To describe the incidence of new HIV diagnoses and its trend in Spain.
All new HIV diagnoses notified to the case-registries of 15 autonomous regions (64% of the total Spanish population) in 2009 were analyzed. To evaluate trends from 2004 to 2009, data from only nine regions were available. Clinical-epidemiological data were obtained from the notification forms. Distributions of new HIV diagnoses and late diagnoses according to several variables were performed. The Poisson distribution was used to evaluate trends.
In 2009, 2264 new HIV diagnoses were notified, mostly in men (80%). The median age at diagnosis was 36 years (interquartile range 29-43) and 37.6% of affected individuals were immigrants, mostly from Latin-America and sub-Saharan Africa. The most common transmission category (42.5%) was men who have sex with men (MSM) followed by the heterosexual and parenteral modes of transmission (34.5% and 8.1%, respectively). The median CD4 count at diagnosis was 347 (interquartile range: 152-555), and CD4 count was <350 in 50.2% of patients. From 2004 to 2009, the mean incidence rate of new HIV diagnoses was 91.14 per million inhabitants; an increasing trend for rates in MSM, as well as a decreasing trend for the parenteral mode of transmission, were observed.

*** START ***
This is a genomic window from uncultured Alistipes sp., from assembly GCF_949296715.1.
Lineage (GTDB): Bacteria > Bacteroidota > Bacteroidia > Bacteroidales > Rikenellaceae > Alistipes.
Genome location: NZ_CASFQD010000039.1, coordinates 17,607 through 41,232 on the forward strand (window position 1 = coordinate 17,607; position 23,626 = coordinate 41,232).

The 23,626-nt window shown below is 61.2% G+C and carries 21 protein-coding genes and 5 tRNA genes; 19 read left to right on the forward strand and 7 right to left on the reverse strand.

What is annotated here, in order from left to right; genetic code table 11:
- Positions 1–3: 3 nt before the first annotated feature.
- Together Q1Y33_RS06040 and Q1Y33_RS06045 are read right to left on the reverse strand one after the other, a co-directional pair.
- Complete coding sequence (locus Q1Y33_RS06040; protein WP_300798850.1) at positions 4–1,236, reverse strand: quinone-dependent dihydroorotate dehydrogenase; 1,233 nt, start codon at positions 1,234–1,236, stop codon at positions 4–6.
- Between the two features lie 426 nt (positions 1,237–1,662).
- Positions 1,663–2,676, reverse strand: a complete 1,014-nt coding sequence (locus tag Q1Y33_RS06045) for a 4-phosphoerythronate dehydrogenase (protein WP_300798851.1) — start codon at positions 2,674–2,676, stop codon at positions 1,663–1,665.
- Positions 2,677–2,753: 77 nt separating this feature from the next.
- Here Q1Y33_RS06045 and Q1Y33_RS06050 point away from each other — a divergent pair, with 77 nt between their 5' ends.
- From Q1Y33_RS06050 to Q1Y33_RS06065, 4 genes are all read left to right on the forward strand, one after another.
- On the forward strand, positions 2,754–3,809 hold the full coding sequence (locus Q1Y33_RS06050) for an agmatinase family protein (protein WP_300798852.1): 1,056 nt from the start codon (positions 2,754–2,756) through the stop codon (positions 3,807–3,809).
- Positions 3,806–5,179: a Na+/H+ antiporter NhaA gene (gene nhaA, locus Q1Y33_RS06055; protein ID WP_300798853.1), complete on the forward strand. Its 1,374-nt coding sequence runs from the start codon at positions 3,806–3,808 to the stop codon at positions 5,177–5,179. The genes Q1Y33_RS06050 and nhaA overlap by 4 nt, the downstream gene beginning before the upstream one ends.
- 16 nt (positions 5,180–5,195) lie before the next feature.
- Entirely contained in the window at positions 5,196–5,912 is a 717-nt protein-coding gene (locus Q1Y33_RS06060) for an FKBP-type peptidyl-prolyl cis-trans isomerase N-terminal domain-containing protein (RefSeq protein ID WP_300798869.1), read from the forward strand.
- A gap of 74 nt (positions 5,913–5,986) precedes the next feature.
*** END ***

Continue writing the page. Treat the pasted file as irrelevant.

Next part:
In Spain, the epidemiology of HIV infection has changed since the mid-1990s. Currently, the most frequent transmission category is sexual transmission, particularly among MSM, and immigrants are an important part of the epidemic. Heterogeneous trends for the three main transmission categories were observed from 2004 to 2009.
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